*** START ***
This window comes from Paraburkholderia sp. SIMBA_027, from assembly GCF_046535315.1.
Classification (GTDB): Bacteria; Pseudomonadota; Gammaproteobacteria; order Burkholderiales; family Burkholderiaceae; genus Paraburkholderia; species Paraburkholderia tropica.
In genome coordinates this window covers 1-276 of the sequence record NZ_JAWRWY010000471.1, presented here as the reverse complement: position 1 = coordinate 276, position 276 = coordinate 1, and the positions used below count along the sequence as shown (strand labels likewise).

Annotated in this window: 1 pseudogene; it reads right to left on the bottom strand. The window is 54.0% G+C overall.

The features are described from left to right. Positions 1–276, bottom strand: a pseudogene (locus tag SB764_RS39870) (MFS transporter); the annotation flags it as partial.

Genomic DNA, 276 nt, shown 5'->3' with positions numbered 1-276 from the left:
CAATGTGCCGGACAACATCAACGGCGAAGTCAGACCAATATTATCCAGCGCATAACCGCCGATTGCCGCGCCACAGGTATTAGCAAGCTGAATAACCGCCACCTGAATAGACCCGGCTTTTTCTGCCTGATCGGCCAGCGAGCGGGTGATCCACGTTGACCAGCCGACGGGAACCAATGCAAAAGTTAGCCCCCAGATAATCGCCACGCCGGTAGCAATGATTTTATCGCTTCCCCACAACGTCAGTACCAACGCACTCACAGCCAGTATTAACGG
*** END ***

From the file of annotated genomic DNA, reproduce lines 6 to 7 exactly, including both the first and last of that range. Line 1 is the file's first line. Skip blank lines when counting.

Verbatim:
Genomic DNA, 276 nt, shown 5'->3' with positions numbered 1-276 from the left:
CAATGTGCCGGACAACATCAACGGCGAAGTCAGACCAATATTATCCAGCGCATAACCGCCGATTGCCGCGCCACAGGTATTAGCAAGCTGAATAACCGCCACCTGAATAGACCCGGCTTTTTCTGCCTGATCGGCCAGCGAGCGGGTGATCCACGTTGACCAGCCGACGGGAACCAATGCAAAAGTTAGCCCCCAGATAATCGCCACGCCGGTAGCAATGATTTTATCGCTTCCCCACAACGTCAGTACCAACGCACTCACAGCCAGTATTAACGG